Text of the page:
I like making my wreaths in white, so that the go with any decorating that is happening in the room. But, you can make your wreath out of any color yarn. The project includes a basic hand knit stitch that creates a long chain. Then you’ll wrap the chain around a wreath form and you’ll quickly have a beautiful cozy wreath.
To be honest, I didn’t time myself, and it might be more like a 15-minute wreath.
As you know, I have many chunky wool projects over here on the blog.
I love that this wreath goes so nicely with all my decor year-round. The project is easy and so quick that you need to try making this gorgeous wreath.
So, sit back, get comfy and enjoy these fun projects.
As I said, I love the white chunky wool yarn. If you like it too but don’t have the interest or energy to create an arm-knitted blanket, making a wreath is the next best thing. The soft wool has a comfy huggable style that warms a room.
I’m not much of a knitter, so I thought it might be fun to take a little overview of a few interesting facts about this beautiful yarn.
*The following post contains affiliate links
What is this chunky wool?
Most people refer to this soft yard as chunky wool, but its official term is roving in the knitting circles. It is unspun wool fibers that are ready to be made into yarn. So, you can say that the fibers aren’t twisted like spun yarn. For the more official definition, here is what Wikipedia says,
A roving is a long and narrow bundle of fiber. … Rovings are produced during the process of making spun yarn from wool fleece, raw cotton, or other fibres. Their main use is as fibre prepared for spinning, but they may also be used for specialised kinds of knitting or other textile arts.
What are the different types of Roving?
It appears that there is a long list of this style of yarn. I’ll touch on a few that you probably will come to use.
Merino – This yarn comes from the Merino sheep. These sheep’s origin is up for debate, and some claim Spain, and others claim Morroco. Nonetheless, it is a soft and fine yarn that is now made in the United States. The Merino sheep were first introduced in the state of Vermont in 1802.
Shetland Wool – Similar to Merino yarn, Shetland yarn comes from the Shetland sheep. And these sheep originated in the Shetland Isles of Scotland. This yarn comes in a wide array of colors.
Where to buy Chunky Wool Yarn
There are a lot of shops that sell this lovely yarn. A long time ago, I remembered visiting a local yarn shop and asking if they carried this cool thick yarn, and the ladies behind the counter had no idea about what I was talking about. Boy, have times changed. Now you can find it everywhere. If you need some help figuring out where to buy your yarn, I work with Larissa at BeCozi, and she offers a 10% discount on your whole order if you use the code JAN10.
What If I Don’t Want to Make One But Would Like to Buy a Wreath?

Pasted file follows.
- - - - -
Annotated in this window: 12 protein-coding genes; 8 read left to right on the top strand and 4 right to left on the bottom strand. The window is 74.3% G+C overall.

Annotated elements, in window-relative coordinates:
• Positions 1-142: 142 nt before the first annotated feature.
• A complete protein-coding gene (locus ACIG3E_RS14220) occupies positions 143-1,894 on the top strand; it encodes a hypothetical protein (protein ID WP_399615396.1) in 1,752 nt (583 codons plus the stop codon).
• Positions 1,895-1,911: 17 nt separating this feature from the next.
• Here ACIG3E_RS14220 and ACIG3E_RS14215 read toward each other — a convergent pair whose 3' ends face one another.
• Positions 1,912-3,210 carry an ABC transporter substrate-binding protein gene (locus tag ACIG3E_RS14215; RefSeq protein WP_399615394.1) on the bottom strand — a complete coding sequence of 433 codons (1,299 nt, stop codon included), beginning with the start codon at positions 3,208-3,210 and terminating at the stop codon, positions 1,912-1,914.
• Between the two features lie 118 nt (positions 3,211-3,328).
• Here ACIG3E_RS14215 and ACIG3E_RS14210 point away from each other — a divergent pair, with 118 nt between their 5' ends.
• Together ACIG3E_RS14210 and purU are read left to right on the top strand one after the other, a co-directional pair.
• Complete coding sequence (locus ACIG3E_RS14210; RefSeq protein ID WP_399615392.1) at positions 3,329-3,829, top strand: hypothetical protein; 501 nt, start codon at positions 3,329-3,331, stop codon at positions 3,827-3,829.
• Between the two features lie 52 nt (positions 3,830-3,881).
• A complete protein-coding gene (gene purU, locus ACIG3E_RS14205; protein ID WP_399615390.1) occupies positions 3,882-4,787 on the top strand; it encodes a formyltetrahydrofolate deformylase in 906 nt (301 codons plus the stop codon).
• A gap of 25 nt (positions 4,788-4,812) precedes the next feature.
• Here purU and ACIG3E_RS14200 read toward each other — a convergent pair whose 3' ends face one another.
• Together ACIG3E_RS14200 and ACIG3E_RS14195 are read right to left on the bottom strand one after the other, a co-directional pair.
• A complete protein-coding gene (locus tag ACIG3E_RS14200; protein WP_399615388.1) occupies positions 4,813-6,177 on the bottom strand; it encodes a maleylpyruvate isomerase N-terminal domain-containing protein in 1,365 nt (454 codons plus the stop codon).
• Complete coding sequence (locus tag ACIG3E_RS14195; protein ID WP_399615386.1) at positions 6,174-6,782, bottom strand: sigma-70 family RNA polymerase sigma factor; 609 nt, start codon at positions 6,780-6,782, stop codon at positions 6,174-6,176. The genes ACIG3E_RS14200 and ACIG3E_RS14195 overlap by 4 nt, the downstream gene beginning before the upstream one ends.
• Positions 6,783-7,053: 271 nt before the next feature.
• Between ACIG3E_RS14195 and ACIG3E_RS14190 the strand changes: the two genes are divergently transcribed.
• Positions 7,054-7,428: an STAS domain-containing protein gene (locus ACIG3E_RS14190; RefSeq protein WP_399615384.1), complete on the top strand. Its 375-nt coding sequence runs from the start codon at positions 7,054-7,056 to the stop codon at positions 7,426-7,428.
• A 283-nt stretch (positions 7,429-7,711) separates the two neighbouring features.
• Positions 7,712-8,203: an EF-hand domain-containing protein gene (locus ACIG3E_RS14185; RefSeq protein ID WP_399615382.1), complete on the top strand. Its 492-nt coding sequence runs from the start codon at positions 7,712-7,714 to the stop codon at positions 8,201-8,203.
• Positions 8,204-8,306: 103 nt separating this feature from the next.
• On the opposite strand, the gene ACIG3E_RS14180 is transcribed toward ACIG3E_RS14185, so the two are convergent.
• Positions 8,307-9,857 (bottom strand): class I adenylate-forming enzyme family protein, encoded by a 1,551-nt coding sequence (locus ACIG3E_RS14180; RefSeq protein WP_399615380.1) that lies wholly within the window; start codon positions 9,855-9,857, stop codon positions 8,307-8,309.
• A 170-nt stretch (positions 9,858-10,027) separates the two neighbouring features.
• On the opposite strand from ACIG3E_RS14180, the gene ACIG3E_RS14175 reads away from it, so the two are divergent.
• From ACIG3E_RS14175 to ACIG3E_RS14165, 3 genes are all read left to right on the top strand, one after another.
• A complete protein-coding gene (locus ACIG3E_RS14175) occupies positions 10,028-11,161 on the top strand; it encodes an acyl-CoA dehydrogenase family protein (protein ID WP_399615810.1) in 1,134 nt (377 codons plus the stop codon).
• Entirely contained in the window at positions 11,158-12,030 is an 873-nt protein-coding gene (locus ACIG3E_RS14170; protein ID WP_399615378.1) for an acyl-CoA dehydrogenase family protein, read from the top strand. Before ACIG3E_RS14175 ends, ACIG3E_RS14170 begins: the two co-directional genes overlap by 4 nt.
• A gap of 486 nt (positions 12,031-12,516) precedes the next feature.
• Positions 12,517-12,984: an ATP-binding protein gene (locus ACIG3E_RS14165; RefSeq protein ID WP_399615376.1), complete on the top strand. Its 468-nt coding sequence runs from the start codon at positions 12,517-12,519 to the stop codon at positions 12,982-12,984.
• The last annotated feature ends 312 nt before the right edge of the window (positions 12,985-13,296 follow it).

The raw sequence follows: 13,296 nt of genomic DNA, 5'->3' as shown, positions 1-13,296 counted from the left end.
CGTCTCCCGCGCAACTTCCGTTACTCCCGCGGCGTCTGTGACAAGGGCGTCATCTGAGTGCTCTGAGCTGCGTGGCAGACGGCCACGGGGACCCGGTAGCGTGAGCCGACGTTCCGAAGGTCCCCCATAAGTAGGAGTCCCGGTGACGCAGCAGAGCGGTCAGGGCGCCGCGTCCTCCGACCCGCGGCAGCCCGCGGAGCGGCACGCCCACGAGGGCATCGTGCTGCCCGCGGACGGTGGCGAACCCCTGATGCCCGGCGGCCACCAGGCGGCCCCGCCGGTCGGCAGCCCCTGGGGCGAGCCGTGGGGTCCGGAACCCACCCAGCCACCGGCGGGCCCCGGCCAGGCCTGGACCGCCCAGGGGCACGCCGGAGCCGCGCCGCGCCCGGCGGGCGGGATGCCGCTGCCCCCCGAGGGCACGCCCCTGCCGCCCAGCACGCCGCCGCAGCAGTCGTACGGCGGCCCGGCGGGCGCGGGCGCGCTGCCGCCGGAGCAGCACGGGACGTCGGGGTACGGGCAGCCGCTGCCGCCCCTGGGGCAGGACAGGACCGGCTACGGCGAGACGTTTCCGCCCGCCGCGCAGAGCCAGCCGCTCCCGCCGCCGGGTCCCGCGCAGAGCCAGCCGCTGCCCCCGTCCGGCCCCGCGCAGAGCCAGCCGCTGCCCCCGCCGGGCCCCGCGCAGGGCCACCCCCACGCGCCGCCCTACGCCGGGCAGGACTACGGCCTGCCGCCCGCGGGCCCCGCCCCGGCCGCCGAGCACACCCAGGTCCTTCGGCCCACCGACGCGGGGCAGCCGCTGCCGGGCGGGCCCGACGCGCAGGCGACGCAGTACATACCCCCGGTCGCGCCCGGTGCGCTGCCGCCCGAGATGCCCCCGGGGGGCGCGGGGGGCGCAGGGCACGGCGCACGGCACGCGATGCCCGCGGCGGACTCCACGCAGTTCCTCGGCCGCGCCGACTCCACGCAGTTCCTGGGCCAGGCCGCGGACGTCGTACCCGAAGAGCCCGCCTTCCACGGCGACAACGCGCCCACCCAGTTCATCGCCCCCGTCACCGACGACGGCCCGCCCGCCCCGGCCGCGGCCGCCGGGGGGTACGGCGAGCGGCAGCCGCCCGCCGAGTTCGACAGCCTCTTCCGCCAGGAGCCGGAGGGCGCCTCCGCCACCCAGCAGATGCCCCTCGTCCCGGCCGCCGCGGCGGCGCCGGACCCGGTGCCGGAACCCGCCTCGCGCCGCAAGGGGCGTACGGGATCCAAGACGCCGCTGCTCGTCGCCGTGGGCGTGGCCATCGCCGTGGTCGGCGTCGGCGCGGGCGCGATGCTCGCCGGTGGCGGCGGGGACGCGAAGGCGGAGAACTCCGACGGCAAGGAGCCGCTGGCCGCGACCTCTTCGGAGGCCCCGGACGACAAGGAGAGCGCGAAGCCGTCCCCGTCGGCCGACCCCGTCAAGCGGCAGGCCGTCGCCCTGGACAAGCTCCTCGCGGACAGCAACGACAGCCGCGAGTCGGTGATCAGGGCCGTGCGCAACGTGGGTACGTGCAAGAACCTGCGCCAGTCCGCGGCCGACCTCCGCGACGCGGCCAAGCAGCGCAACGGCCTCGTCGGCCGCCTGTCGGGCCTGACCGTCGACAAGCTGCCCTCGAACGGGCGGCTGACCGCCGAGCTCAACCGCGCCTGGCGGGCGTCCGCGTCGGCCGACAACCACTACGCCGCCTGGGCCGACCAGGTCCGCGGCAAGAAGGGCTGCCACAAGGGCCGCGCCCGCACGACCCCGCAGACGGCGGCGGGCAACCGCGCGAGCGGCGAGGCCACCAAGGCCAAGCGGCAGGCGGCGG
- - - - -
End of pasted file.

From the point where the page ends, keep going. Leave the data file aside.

Although I have never seen a wreath like this one that I designed, there are definitely beautiful ones over Etsy. If you love this wreath but don’t have the time or interest to make one, here is a link to similar wreaths you can buy.
CHUNKY KNIT WREATH TUTORIAL
1/2 pound of Merino Wool (use code JAN10 to get a 10% on your whole order)
White Wreath (11.7-inch x 2 inches)
Sewing Pins or Glue Gun (optional)
Step 1 – Make a Knot
Take the end and double the yarn and wrap it over the other yarn. Then pull the end through the loop to make a knot.
Step 2 – Make a Chain
Now place your hand through the loop and grab the yarn. Bring it through the loop and cinch it up to make a stitch. Repeat this with your new loop. I show how to do this step in the video post above. Continue hand knitting until you have about 20 feet of chain. This should be enough to cover your 12-inch wreath.
Step 3 – Wrap the Wreath
Take your long knitted chain and begin wrapping it around the wreath form. I like mine tight, so I pulled it as tight as I could. Make sure to have the ends begin and finish in the back of the wreath. I weaved the end in the back and knotted it to finish off the wreath. You can glue it if you like.
Step 4 – Place a Ribbon and Decorate the Wreath
I originally have wool balls on my wreath, and my family’s opinion was that they liked it without. So, I kept a pretty plain wreath. If you like, add felt flowers, wool balls, and whatever you like to your winter wreath.
I have a wall devoted to all my wreaths. I love to have them on hand when I change out our decor for the seasons.
But, this chunky knit wreath has become one of my all-time favorites. I like that it is so simple to make and yet looks complicated. The soft, comfy coziness of it makes me smile. It is like a warm hug to your home environment!
Ok, until next time, check out my friend’s wreaths.
PS: I love the cute little birds sitting on the branches. Here is the link to buy them if you are interested.